Listening to Fido

A Different Kind of A.I.

Animals know things we don't. New York City's 1.5 million dogs and 4 million cats live in two worlds: the ecosystem of instinct, and the web of interaction with humans. Increasingly, eager pet owners are exploring the possibility that our pets' thoughts can be as accessible as our own—and that their knowledge can form a bridge that transforms our lives.

"I was rooming with someone who had four dogs, and one day I just looked over at one of them and I thought, what makes me think he doesn't understand every word I say?" says Julie Rich, a/k/a "Aunt Julie," an animal communicator based in Clearwater, Florida, who offers free consultations to rescue animals and others directly affected by 9-11. Armed with a photograph, she conducts telepathic consultations by e-mail or phone, reporting Tigger or Ralpho's thoughts, hopes, anxieties, and breakfast preference. "I had a cat once tell me out of the blue, 'I really think my mommy's cute.' And I had to say, 'Your cat really wants me to know that she thinks you're cute.' And the woman paused and said, 'Now I know you know what you're doing,' " Aunt Julie laughs.

More and more otherwise rational people are coming to believe their pets have things to tell them. Sonya Fitzpatrick, host of the Animal Planet cable network's The Pet Psychic, holds conversations with creatures from alligators to performing bears, in a cuddly counterpart to John Edward's hit Crossing Over. Fitzpatrick has helped bring pet psychics to mainstream consciousness; a Web search of "pet psychic or animal communicator" turns up almost 8,000 sites, half a dozen in the New York area.

illustration: Paige Imatani

The communicators ground their "practice" in various New Age disciplines from telepathy to cosmic energy flow, but all emphasize its accessibility. "It's natural. It's not outside our normal experience," says Rae Ramsey, based on the Upper East Side and also a life coach for humans. "One of the things I love to do is to teach people how to do it themselves." She recommends quieting the mind and remaining open to thoughts such as "I think I'll wear the blue socks"—they may be telepathic communications from your pet.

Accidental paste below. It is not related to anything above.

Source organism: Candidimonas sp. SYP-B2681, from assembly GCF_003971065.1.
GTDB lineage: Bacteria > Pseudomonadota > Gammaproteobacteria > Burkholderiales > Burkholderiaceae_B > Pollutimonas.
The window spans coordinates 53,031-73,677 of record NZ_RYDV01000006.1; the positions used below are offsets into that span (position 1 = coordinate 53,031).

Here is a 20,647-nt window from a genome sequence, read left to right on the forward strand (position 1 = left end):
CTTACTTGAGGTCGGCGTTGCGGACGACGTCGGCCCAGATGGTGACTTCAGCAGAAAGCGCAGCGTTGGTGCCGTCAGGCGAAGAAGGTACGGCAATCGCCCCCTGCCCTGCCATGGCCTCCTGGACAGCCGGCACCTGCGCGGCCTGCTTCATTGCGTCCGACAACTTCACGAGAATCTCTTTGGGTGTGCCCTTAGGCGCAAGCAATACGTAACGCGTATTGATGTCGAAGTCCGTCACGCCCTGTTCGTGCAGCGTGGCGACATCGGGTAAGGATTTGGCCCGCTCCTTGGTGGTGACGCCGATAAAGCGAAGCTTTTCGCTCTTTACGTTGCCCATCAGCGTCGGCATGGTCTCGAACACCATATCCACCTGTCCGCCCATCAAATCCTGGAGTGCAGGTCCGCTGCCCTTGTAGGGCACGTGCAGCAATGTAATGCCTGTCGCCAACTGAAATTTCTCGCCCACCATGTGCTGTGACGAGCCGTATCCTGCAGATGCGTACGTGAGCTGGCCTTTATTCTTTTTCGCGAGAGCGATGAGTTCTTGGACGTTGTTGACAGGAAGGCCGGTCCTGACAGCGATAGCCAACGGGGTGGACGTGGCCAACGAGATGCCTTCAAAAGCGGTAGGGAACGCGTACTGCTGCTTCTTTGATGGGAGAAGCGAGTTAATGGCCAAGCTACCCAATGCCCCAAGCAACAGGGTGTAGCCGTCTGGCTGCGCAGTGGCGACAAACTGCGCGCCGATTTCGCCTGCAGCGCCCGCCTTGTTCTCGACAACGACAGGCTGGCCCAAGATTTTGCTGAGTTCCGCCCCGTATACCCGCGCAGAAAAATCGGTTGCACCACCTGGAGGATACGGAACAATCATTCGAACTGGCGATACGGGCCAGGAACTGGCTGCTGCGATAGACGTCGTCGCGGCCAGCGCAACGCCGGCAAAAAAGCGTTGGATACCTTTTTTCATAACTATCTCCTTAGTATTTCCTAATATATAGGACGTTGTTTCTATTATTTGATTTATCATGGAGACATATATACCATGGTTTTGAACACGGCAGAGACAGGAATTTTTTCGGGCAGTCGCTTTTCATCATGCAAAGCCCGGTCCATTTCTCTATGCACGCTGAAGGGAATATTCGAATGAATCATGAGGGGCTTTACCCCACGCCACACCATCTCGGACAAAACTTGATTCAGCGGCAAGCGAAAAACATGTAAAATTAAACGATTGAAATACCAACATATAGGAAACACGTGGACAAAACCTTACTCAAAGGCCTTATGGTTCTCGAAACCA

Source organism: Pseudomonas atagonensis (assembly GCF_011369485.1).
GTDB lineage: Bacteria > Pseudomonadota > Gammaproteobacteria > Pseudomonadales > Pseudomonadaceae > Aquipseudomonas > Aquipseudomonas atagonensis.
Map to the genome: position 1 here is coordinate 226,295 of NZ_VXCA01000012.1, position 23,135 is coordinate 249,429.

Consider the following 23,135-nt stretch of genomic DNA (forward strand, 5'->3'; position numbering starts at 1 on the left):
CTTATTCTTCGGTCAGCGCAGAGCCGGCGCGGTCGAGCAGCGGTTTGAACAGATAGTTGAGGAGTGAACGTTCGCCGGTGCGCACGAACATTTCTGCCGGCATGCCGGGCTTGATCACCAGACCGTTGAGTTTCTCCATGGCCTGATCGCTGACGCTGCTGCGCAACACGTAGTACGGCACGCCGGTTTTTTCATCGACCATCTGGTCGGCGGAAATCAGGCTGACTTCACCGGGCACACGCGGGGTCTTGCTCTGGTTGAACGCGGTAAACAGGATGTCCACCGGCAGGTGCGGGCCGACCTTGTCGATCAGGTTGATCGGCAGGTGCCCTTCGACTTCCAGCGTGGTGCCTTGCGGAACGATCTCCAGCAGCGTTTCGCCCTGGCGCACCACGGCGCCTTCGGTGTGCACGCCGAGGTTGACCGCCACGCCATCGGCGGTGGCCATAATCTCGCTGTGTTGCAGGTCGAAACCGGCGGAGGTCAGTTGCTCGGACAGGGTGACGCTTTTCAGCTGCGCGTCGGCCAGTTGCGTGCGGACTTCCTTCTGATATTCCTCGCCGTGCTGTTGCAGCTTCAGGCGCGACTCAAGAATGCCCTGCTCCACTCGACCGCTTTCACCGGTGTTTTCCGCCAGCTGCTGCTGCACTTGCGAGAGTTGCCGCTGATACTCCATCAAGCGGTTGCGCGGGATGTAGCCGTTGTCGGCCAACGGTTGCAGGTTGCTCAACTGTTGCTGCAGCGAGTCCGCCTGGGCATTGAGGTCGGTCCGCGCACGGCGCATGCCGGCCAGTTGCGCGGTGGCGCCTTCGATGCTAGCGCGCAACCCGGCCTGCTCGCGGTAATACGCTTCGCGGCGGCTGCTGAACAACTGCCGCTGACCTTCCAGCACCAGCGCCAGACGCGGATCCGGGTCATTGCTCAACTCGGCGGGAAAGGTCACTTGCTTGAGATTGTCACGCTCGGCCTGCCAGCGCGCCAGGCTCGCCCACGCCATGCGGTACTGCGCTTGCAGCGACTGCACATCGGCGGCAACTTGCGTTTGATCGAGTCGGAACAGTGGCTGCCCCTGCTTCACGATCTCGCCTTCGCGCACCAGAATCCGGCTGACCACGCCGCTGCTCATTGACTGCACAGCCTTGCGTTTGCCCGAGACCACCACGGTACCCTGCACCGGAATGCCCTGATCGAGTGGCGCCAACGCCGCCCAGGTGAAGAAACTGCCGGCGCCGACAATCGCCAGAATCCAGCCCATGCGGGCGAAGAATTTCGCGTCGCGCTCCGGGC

Like most communicators, Ramsey and Rich have been talking with animals since childhood, and Ramsey prefers it to human psychic counseling. Rich says it's just different. "People tell me, 'You're so good with Fifi, why didn't you know who the sniper was?' " Rich says. "I don't want to get involved with people's stuff. People are already blessed with vocal cords—let them sort it out." Yet working with pets inevitably addresses the needs of the humans who pay for the consultations.

The psychological appeal of pet psychics is easy to see. They supply the answers our pet can't give us: Why won't Natasha sleep in the garage? Why is Sparky afraid of old men? (He once spotted an aging Nazi in Central Park, according to one of Rich's past investigations.) Why people would take these explanations seriously is a little harder to understand. Ramsey actually gets referrals from a few veterinarians, who rely on her to relay the patients' own preferences about their care—not coincidentally assuaging the guilt of many an anxious owner. Dead animals have even assumed the role of guru to their owners through the communicator.

Animal communication, at $50 to $100 a session, seems designed to appeal primarily to those New York pet owners who feed their animals organic raw diets and send them to the Hamptons on the Petney. But the hidden advantages of the animal-human relationship extend to people in all kinds of settings. Veterinarian Marty Becker, co-author of Chicken Soup for the Pet Lover's Soul, recently published a book on the subject, titled The Healing Power of Pets. Dr. Becker describes dogs and cats who can predict their owners' heart attacks, seizures, and sudden drops in blood sugar, and even detect tiny melanomas, feats as impressive as any telepathic communication. Trained service dogs help the deaf, paralyzed individuals, and those with Parkinson's disease; calm agoraphobics and allow them to lead normal lives; comfort the terminally ill; and brighten the lives of Alzheimer's patients.

Pets, it turns out, improve health even for those without serious illnesses, raising activity levels and lowering blood pressure and cholesterol. One study found that heart attack sufferers with pets had a four times better chance of surviving the first year. Without invoking the paranormal, Becker emphasizes the psychological importance of what he calls the Bond between humans and animals, which increases social interactions for the elderly and provides unconditional emotional support to children caught up in family turmoil, or anyone else who needs it.

Here in New York, the Delta Society's volunteers harness this pet power. The international organization has 75 to 100 pet partner teams working out of 20 therapy sites in the New York area, sending trained pet-human volunteer teams to nursing homes, hospitals, and schools. The typical working dog of the future is not a shepherd or Saint Bernard but Doug, a Tibetan terrier. Doug is a Delta Society Pet Partner; he and his person, Sherry Therlby, make bimonthly visits to the School of the Future, an innovative high school near Gramercy Park where many special-needs kids are mainstreamed. Doug and Sherry work with up to nine different students during each two-hour visit.

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